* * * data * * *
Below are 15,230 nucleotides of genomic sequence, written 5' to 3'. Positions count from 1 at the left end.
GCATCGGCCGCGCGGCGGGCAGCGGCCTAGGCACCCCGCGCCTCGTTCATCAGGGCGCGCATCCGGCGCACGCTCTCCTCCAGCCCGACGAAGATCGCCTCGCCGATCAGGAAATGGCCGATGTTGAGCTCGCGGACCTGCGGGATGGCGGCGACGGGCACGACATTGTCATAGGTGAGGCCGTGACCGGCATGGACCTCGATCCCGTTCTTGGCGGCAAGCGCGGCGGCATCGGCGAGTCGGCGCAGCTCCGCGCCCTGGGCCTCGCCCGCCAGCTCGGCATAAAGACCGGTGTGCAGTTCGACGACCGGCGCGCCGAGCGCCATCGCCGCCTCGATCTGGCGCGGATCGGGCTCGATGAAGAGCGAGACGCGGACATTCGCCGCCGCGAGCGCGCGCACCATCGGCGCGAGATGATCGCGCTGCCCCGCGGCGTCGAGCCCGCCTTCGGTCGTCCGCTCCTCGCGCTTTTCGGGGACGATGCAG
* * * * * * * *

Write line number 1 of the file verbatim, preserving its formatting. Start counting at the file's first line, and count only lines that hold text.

Below are 15,230 nucleotides of genomic sequence, written 5' to 3'. Positions count from 1 at the left end.